arts & culture

Hopper Stone - © 2016 CTMG, Inc. All Rights Reserved.

In 1984, Ghostbusters was the top-grossing comedy of all time ... and a cultural phenomenon. (Remember those "I've been slimed" T-shirts?)

We review the new version, along with the legacy of the original. Plus, we hear some of Kansas City's ghost stories.

Guests:

Ghost Note

Jul 15, 2016

An excerpt from Ghost Notes, a new music podcast in KC. Host Hannah Copeland talks with local hip-hop artist Barrel Maker.

In Ancient Rome, members of the privileged elite communicated their wealth and status by adorning themselves and their homes with a variety of luxury goods. A new exhibit at the Nelson-Atkins Museum of Art showcases some of the most extraordinary pieces of the Empire. 

Guest:

On Target

Jul 14, 2016

He's a 21-year-old who has gone from his small Missouri town to representing the U.S. in the Olympics. Meet Zach Garrett, an archer from Wellington, Missouri.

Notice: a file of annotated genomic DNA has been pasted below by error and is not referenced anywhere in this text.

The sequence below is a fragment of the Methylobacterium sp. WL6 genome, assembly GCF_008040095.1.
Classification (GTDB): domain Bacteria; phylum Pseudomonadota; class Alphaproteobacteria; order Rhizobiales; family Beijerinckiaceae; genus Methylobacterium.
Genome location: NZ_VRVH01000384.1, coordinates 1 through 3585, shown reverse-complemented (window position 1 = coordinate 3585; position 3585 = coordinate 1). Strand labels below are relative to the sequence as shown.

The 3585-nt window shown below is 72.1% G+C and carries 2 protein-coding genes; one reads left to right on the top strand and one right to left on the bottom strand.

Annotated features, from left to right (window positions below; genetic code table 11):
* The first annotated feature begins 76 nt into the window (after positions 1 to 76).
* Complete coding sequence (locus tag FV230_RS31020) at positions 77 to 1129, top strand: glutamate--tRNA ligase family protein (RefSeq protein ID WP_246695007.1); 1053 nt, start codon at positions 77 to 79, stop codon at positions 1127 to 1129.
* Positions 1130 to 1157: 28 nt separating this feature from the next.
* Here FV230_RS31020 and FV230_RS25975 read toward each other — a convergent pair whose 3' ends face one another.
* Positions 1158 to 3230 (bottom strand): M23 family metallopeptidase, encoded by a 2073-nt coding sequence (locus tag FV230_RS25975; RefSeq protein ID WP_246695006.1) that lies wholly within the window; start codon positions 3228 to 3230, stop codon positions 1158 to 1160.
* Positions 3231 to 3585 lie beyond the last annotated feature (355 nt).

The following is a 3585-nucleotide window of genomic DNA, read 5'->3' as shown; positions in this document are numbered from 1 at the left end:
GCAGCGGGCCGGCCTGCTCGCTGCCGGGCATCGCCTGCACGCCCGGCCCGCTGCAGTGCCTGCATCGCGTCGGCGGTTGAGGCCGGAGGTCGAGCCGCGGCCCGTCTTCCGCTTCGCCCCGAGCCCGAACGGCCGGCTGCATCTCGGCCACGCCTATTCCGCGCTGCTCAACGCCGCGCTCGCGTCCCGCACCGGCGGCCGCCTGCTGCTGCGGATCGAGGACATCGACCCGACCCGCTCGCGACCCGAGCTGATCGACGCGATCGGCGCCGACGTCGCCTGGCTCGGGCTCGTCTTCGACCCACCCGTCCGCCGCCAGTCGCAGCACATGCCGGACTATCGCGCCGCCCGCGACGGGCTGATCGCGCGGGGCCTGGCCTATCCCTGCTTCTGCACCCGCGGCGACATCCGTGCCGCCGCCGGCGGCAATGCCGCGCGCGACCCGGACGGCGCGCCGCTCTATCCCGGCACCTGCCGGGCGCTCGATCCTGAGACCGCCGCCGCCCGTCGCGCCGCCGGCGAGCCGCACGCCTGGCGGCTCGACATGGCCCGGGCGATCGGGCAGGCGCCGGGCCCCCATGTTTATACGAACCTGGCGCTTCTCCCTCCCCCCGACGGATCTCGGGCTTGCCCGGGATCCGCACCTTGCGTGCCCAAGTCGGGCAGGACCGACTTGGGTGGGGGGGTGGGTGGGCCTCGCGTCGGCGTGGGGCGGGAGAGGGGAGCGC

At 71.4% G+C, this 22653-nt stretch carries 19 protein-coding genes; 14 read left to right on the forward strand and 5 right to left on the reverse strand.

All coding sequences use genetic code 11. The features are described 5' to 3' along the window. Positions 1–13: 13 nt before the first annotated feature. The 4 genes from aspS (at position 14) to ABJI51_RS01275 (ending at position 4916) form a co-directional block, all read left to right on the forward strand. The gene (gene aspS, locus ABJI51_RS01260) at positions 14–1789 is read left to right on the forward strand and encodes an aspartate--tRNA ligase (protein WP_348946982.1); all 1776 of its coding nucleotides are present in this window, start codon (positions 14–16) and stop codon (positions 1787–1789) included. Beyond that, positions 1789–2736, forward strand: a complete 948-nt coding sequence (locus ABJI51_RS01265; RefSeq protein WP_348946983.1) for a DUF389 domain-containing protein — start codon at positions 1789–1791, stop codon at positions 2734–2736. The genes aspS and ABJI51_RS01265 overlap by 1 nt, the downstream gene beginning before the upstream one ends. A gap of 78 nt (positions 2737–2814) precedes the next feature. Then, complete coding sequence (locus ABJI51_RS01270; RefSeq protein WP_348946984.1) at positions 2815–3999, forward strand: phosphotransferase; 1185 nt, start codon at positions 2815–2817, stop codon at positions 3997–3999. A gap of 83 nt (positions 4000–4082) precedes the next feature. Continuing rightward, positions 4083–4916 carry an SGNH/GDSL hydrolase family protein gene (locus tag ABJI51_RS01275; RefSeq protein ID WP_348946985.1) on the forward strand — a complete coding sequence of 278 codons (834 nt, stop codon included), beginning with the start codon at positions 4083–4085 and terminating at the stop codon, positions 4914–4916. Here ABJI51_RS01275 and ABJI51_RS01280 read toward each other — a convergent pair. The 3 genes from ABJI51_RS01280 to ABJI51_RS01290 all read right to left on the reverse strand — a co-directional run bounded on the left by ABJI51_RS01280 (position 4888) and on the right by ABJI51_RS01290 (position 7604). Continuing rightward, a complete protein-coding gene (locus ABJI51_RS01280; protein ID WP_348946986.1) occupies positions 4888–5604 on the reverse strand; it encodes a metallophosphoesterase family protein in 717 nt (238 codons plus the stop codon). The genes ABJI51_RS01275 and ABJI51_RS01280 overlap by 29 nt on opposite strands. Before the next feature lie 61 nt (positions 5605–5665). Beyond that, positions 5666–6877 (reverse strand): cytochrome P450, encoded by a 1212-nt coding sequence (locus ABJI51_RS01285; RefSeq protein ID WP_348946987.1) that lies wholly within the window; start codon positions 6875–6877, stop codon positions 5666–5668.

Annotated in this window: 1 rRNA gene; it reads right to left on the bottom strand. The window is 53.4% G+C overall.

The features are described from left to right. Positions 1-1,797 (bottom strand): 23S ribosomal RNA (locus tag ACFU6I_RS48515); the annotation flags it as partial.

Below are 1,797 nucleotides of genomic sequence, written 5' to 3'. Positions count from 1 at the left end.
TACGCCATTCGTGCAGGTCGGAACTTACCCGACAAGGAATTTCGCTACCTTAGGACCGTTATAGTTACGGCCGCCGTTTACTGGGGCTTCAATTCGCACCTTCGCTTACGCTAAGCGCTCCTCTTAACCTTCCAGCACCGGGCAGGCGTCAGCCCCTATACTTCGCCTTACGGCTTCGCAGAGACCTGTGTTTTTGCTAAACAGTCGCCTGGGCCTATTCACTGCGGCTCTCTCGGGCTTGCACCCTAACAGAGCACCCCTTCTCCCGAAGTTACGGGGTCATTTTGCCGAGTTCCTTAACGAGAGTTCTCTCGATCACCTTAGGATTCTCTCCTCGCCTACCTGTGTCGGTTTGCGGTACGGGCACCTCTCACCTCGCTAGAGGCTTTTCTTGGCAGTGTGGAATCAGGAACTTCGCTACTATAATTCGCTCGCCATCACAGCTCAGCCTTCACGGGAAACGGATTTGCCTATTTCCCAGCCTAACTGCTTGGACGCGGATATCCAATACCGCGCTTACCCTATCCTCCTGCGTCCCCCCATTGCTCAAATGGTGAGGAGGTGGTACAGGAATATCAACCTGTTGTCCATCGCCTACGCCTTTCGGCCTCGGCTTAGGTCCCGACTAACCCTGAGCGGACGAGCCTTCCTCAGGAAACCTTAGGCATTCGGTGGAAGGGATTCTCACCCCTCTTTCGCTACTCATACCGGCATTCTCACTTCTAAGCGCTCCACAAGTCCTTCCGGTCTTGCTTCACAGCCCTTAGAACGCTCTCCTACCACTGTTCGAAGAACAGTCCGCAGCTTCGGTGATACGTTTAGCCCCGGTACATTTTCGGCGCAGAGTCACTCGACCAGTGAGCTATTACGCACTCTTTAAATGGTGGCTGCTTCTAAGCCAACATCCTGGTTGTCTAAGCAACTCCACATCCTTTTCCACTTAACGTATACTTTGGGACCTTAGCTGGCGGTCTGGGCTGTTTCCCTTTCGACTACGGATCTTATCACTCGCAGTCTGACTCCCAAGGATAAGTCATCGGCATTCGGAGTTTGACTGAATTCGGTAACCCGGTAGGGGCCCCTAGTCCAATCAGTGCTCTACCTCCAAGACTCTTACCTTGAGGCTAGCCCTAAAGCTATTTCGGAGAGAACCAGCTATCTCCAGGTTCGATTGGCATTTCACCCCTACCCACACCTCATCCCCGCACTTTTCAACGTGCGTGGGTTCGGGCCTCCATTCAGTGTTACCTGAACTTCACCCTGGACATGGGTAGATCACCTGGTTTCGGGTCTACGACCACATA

Guest:

Courtesy Mark English

Transitioning from picking cotton to painting storefront signs was a big change for a young Mark English growing up in Texas during the Great Depression. 

The change was notable for its pay increase, English remembered, going from earning two dollars a day to a hundred. But painting signs was also his first “art job.” 

At the time, English had yet to take an art class or even meet a self-described artist. 

Kris Krug / Wikimedia Commons

Can I give it to you straight? Probably not. Even if I could, would you take it that way?

Increasingly little these days appears to be totally safe from a potentially ironic interpretation – the sense that the opposite may be true of whatever professed message is being sent, often with humorous results.